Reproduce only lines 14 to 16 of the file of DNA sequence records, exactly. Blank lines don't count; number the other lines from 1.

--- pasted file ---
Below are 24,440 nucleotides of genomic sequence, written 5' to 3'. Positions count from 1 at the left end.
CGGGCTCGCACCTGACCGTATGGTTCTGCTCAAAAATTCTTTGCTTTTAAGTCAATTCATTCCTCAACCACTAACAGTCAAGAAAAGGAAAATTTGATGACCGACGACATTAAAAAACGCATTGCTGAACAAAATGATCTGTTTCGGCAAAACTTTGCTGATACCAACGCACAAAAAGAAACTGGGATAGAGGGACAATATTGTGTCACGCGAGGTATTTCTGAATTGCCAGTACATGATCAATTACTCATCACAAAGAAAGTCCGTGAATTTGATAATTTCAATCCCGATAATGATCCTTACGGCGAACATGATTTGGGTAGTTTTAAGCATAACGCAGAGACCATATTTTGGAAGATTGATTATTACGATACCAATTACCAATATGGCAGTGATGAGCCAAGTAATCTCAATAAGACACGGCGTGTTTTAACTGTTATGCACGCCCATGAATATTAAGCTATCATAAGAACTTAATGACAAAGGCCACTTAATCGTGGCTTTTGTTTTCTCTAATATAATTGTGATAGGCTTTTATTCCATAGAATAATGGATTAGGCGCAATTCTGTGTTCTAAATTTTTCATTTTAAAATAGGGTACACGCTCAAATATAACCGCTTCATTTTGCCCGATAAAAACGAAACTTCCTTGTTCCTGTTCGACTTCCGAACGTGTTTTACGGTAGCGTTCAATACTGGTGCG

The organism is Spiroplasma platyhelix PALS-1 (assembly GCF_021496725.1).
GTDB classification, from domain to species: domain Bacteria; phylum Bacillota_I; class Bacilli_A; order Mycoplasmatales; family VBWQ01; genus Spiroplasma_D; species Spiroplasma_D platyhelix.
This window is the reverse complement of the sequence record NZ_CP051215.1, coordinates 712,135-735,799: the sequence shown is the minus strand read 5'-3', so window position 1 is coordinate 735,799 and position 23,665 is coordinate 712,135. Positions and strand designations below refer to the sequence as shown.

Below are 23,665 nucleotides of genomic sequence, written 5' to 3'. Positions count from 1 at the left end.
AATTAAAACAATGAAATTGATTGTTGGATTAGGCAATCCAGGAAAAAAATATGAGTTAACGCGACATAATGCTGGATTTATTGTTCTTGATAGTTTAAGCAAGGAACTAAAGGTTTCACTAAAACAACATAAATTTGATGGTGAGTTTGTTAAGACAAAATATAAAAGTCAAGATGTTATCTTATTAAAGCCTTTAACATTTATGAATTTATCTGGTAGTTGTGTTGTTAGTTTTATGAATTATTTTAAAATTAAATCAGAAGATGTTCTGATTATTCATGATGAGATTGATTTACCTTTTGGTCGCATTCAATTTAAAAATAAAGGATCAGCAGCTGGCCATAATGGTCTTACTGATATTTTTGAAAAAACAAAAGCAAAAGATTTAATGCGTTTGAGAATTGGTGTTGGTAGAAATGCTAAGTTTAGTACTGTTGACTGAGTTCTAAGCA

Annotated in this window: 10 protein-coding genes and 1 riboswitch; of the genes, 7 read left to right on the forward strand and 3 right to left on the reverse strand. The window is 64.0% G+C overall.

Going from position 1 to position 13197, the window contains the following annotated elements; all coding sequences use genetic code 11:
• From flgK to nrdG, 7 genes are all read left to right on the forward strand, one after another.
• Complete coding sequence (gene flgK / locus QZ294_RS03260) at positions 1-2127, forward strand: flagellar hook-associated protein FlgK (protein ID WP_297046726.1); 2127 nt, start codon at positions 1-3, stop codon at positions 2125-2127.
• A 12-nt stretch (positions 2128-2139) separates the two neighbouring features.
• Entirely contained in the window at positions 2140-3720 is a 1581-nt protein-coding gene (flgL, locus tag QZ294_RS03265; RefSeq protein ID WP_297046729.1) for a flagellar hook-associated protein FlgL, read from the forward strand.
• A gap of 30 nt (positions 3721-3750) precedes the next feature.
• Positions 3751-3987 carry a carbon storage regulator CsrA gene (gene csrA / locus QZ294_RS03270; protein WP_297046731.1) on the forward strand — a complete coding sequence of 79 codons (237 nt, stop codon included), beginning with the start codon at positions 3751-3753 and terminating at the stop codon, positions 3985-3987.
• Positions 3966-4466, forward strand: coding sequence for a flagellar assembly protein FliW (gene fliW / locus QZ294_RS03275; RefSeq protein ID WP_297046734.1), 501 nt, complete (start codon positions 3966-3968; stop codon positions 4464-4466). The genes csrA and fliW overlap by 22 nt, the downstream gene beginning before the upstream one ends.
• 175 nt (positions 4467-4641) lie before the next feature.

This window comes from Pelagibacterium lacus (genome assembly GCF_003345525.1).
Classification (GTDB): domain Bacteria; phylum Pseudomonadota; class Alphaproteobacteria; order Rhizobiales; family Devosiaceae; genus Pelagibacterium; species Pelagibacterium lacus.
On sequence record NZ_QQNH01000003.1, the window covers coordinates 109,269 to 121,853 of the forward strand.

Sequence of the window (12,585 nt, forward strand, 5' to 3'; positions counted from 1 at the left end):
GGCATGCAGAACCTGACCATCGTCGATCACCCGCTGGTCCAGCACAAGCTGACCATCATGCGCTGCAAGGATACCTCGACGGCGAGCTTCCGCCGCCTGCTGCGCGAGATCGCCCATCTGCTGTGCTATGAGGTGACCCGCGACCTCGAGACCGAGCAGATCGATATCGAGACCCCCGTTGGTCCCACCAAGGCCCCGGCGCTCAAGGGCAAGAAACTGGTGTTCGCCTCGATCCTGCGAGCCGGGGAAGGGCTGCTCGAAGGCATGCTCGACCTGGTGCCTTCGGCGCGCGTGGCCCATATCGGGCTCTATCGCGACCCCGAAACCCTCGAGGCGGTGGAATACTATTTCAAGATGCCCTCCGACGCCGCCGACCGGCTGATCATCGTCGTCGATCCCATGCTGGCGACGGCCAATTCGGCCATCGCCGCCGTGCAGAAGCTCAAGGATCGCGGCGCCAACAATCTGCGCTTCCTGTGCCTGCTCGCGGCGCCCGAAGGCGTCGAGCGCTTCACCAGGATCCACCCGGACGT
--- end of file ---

• A gap of 30 nt (positions 3721-3750) precedes the next feature.
• Positions 3751-3987 carry a carbon storage regulator CsrA gene (gene csrA / locus QZ294_RS03270; protein WP_297046731.1) on the forward strand — a complete coding sequence of 79 codons (237 nt, stop codon included), beginning with the start codon at positions 3751-3753 and terminating at the stop codon, positions 3985-3987.
• Positions 3966-4466, forward strand: coding sequence for a flagellar assembly protein FliW (gene fliW / locus QZ294_RS03275; RefSeq protein ID WP_297046734.1), 501 nt, complete (start codon positions 3966-3968; stop codon positions 4464-4466). The genes csrA and fliW overlap by 22 nt, the downstream gene beginning before the upstream one ends.